Friday, 15 March 2019

Indonesian Adventures: Rafting in the Sumatran Jungle


Today's post goes back to a 2 day trek that my partner Pete and I took in the jungle of northern Sumatra. It had rained solidly overnight and our only choice to return to the local village was to take a raft on the river. Sweet! There aren't many pictures to go with this story, simply because you need both hands to cling to a raft and my camera isn't waterproof, but I've included the one or two I did take. If you want to read more about our jungle trek, or the rest of our Indonesian Adventures, they're all linked here: Indonesian Adventures

We slept for about 11 hours all told. And while I had quite weird dreams, I slept pretty well, enjoying being curled up in the fresh air, with only a sleeping bag liner necessary to stay warm. It wasn’t until almost nine that anyone was really up, which wasn’t that surprising given the continued pounding of the rain.

We got dressed and our guide appeared with breakfast, announcing that we couldn’t trek today as the weather made the paths pretty much impassable (which we could well believe given the torrents of water which had been paths yesterday). However, he reckoned we could enjoy a bit of breakfast, relax and then head back to the village around lunchtime.

By raft. Whoop!

Breakfast arrived in the form of biscuits and another, very welcome, jug of tea. We were half way down this before a fruit platter appeared for us both, consisting of several passionfruit, a couple of bananas, pineapple, watermelon and a mandarin. Each.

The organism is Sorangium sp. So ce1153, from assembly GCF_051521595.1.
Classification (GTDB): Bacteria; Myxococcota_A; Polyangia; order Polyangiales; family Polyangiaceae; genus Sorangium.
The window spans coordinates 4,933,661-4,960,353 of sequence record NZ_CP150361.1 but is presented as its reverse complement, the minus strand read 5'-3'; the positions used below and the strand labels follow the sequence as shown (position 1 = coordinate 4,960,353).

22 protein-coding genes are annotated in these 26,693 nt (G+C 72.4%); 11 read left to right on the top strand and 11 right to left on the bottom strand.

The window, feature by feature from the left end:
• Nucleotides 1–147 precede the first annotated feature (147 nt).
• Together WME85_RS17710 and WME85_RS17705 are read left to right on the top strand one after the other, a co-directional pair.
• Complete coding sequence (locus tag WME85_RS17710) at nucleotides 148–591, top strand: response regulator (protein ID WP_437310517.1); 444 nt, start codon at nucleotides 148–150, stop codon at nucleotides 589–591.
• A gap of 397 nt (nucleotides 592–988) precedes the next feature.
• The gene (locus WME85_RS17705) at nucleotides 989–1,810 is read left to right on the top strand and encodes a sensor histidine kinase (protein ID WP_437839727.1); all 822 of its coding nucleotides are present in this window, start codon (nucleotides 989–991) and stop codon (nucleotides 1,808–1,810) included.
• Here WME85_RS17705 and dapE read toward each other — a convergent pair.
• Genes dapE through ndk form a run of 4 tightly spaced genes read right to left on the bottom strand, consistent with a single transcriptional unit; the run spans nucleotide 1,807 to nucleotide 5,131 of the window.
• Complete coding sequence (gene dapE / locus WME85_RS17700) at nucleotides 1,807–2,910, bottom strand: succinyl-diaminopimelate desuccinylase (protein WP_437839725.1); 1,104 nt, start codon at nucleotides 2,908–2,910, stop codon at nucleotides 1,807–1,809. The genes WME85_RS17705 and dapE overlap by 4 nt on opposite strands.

So we tucked in. Part way through, Pete paused to wonder if this was our whole breakfast or if there was more forthcoming. And sure enough, in addition to this mountain of fruit, we were shortly presented with a triple decker toasted sandwich each, with an omelette in the bottom, salad in the middle and cheese in the top.

Tasty! And immense.

Just as we were polishing off the last few remnants, our guide reappeared to say that the water level was rising and that we should probably head out now rather than waiting until lunch. So we dressed in our swim things, made a last trek to the loo and got soaked and then packed up all our things. I slung a t-shirt on over my bikini and the Guides then wrapped our bags and shoes in plastic and went off to scope out the rafts.

We watched from our hut as they lashed together three rubber rings, tied our stuff to them and topped the whole thing off with a roll mat. Then we were beckoned over to join the fray.


Sliding over the slick stones along the river bank, we clambered into the middle ring of this little vessel, the river crashing along, swollen with water from the overnight onslaught. Then one guide sat in the back ring, another sat in the front ring, they strapped our flip-flops to the little craft, and off we went!

Rafting turned out to be an optimistic term for holding on to the rubber rings and having the two guides fend off the rocks with long sticks. The rain continued to lash down at us and we were drenched from above and below as waves and rapids rocked our little boat and crashed over us.

And it was BRILLIANT! I laughed out loud for the sheer joy of it and we went whisking over the river, almost but never quite smashing into the rocks.